As soon as you walk past the reception desk at the Western Antique Aeroplane and Automobile Museum (WAAAM) in Hood River, Oregon, and into the first of four gigantic aircraft hangars, you know that you’re in a very special place.
Most museums have a few pieces that will put the pilot (or gear head) into a state of temporary awe, but this place — this place is jaw dropping.
Now in its 12th year of operation, the museum houses more than 150 antique and classic airplanes, along with more than 150 antique and classic cars.
If the Pacific Northwest has a mecca of transportation engineering and design excellence, worthy of its own engine driven pilgrimage, the WAAAM just might be it.
“There are 10 other museums on the West Coast, and they’re all full of the same thing,” says founder and museum curator Terry Brandt. “Here, we are a completely different type of museum.”
Brandt, himself an accomplished pilot, says that aviation has been in his DNA from day one.
He grew up on an airport. His father was a private pilot before captaining bombers in World War II, planting a seed early on with his son that shines through in the dedication to antique and classic airplanes at WAAAM.
“We have the best Waco collection in the world, we have the best mail plane collection in the world, we have the best Stearman collection in the world, we have the best Cub collection in the world, and we have probably the best Aeronca collection in the world,” Brandt notes. “We have airplanes of which only one exists — we’ve got it.”
Additionally, Brandt, now with more than 15,000 hours of flight time, has ensured that from day one the museum operate as a “working museum” where the vast majority of vehicles on display continue to drive and fly — including the all-original 1917 Curtiss Jenny, which Brandt flew last year on the aircraft’s 100th birthday.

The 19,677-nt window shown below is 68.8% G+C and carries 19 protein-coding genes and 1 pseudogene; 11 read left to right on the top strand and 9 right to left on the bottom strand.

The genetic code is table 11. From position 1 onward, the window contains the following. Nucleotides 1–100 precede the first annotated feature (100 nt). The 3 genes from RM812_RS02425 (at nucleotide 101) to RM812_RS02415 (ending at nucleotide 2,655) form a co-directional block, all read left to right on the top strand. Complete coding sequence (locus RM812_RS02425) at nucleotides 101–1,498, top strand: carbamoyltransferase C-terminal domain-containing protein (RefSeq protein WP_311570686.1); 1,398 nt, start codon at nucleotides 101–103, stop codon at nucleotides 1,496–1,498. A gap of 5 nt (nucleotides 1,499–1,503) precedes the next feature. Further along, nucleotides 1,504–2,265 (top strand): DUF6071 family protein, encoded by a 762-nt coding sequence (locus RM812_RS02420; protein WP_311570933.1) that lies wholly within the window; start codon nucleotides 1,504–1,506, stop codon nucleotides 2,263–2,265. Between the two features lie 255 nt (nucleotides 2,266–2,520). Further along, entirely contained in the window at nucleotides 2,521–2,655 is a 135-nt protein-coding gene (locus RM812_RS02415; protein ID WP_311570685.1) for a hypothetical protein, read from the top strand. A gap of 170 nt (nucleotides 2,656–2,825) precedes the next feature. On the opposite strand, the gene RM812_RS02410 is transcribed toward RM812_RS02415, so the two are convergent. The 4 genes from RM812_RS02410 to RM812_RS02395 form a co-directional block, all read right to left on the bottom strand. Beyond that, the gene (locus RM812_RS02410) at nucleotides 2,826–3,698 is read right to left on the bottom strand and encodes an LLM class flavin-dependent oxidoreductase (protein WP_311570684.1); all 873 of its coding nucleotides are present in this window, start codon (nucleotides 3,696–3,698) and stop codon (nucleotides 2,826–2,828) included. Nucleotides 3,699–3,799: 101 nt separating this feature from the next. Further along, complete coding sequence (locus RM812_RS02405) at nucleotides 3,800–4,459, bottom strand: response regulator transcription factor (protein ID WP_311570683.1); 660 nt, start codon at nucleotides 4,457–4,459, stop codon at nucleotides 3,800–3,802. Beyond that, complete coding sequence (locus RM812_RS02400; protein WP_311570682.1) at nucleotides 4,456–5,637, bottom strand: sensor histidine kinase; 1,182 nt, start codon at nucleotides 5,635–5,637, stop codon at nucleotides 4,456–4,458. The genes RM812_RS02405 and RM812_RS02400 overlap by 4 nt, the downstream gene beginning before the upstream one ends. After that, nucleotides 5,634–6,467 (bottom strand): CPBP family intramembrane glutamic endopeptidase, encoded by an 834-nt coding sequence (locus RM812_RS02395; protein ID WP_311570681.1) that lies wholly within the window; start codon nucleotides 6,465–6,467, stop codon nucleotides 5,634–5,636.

In part, it’s that dedication to finding and restoring unique aircraft that has put the museum on the map as a “destination” for donations, that Brandt is quick to praise.
“When somebody donates, that donation goes to acquire an asset — an aircraft, car or motorcycle — for the museum,” he says.
All of the day to day operations, Brandt says proudly, “have come from people buying tickets at the door.”
Donations are not only the lifeblood of the museum, but as Brandt notes, that’s how the museum actually got its start.
“About 13 years ago, the wife said, ‘Either get busy doing that museum you’ve been talking about or have an auction, because I don’t want to have to deal with your stuff,’” he recalls.
But just because his personal collection has been rolled into the museum’s doesn’t mean that Brandt no longer finds time to regularly take to the skies.
“Usually, I’ll fly whatever is closest to the door” in any of the museum’s hangars, he says with a laugh.
That includes everything from Wacos, to Steramans, to gliders, to one of several J-3 Cubs — the same model Brandt first learned to fly in as a teenager and a model that he says is still among his favorites.
Inevitably though, with access to so many aircraft, Brandt notes that he always gets asked what aircraft is his number one pick at the museum to fly.
“I always tell them it’s whichever one I am currently flying,” he says.
And while many may not have the opportunity to fly more than 150 different types of aircraft like the museum’s founder, a modified version of that advice is probably apt while touring WAAAM.
“What’s your favorite airplane here?” a fellow visitor might ask.
“Easy,” you might say. “The one I’m currently looking at.”
What I Fly
We have five different J-3s in the museum (all different variations). The only duplication we have is a Piper J-3. One’s on wheels and one’s on floats.
Why I Fly It
It’s been J-3s all my life. It’s still my favorite airplane.
How I Fly It
I just go look at the countryside. Typically, when I fly here, we’re doing a parade, we’re doing Veterans Day, we’re doing whatever. There’s always some reason to go flying.
Learn to fly in a tailwheel airplane — then you can learn to handle anything. The only thing better than learning to fly in a tailwheel is learning to fly in a glider. That is really the best possible pilot you can make.
The second thing would be to learn to fly in Hood River, because then you’ll be able to handle any weather condition that you’ll ever encounter.